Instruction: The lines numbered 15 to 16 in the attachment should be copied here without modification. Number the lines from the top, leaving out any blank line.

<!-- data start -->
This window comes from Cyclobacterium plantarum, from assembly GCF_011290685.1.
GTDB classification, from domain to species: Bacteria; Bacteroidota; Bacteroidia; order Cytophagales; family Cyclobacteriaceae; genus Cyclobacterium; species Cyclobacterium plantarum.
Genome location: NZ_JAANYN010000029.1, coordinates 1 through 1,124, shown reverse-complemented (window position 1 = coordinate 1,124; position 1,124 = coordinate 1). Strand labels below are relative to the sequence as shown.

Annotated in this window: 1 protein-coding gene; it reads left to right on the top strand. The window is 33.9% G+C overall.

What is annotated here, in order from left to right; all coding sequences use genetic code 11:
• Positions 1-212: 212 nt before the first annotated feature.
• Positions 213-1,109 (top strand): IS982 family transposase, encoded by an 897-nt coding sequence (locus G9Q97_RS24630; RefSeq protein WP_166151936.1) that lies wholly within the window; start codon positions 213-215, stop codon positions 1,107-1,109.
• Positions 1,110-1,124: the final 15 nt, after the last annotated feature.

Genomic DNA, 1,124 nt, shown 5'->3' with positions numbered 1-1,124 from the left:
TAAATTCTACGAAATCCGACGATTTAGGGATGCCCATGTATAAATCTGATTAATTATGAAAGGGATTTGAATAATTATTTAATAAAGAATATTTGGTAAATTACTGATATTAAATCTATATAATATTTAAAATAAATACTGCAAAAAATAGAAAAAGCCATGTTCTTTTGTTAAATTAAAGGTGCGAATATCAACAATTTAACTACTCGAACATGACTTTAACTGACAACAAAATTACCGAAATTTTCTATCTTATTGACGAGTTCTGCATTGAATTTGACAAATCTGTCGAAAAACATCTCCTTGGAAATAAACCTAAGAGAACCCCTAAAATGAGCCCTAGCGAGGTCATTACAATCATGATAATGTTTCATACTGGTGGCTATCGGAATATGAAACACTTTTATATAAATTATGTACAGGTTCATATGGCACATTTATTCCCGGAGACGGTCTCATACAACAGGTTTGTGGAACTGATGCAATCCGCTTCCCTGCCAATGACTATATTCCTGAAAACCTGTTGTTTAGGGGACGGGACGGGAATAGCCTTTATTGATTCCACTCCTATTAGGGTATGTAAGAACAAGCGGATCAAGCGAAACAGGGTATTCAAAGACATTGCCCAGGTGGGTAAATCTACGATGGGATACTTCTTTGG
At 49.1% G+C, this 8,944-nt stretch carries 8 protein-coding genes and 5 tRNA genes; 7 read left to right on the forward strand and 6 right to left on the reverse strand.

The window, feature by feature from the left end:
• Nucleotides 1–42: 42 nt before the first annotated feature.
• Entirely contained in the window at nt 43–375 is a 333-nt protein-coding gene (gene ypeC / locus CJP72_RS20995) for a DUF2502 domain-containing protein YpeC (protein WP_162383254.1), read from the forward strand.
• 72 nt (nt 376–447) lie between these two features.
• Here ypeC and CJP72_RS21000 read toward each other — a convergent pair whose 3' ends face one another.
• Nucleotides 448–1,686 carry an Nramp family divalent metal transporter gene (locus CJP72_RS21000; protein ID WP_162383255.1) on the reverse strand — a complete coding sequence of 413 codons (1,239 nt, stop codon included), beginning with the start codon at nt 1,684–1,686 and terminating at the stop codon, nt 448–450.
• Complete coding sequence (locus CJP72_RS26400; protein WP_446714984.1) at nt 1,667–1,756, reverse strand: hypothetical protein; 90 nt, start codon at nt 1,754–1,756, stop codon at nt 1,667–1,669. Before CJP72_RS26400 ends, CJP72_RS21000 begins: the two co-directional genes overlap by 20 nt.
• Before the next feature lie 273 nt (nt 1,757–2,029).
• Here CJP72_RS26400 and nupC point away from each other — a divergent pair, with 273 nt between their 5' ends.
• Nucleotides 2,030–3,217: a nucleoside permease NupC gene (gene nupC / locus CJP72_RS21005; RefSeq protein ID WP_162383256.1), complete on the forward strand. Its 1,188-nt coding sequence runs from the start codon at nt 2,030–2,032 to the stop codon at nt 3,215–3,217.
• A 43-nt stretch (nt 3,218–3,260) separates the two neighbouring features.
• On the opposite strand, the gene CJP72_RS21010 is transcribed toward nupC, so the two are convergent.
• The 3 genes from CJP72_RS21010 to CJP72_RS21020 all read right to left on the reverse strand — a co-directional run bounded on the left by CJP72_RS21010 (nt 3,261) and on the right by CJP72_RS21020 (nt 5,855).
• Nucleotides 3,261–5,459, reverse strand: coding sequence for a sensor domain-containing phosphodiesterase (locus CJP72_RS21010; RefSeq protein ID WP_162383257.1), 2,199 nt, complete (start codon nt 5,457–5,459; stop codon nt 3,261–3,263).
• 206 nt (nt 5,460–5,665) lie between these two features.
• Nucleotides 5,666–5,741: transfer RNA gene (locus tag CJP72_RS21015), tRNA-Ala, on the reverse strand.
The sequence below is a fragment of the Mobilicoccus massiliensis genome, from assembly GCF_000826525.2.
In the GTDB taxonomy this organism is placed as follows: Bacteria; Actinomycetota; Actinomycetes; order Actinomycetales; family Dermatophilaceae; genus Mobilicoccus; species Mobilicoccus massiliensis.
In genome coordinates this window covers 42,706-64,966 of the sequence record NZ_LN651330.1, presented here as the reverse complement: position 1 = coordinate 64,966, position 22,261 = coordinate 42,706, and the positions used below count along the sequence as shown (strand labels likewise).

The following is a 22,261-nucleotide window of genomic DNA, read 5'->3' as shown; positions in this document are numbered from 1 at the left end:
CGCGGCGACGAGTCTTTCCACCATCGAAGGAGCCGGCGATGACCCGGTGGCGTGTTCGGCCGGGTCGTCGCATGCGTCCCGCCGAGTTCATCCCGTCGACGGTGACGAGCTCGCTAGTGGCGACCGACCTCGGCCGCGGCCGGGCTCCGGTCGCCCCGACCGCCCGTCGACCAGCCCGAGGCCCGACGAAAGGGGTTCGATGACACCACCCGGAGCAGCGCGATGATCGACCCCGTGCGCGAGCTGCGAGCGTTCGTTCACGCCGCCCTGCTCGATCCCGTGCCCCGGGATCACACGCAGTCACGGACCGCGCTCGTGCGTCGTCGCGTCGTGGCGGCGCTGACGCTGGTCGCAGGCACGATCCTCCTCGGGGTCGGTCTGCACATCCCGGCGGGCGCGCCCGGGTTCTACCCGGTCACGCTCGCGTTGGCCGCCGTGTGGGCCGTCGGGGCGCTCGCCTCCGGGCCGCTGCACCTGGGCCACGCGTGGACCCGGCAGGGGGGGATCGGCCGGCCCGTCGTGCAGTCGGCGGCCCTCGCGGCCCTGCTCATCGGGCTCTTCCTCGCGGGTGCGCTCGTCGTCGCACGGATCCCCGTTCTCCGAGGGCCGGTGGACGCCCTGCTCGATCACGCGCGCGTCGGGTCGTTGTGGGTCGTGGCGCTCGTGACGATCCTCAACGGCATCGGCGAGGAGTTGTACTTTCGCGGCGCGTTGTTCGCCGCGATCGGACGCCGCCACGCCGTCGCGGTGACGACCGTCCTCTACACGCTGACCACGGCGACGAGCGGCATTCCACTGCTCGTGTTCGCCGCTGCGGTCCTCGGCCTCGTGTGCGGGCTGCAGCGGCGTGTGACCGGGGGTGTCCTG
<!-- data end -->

• 72 nt (nt 376–447) lie between these two features.
• Here ypeC and CJP72_RS21000 read toward each other — a convergent pair whose 3' ends face one another.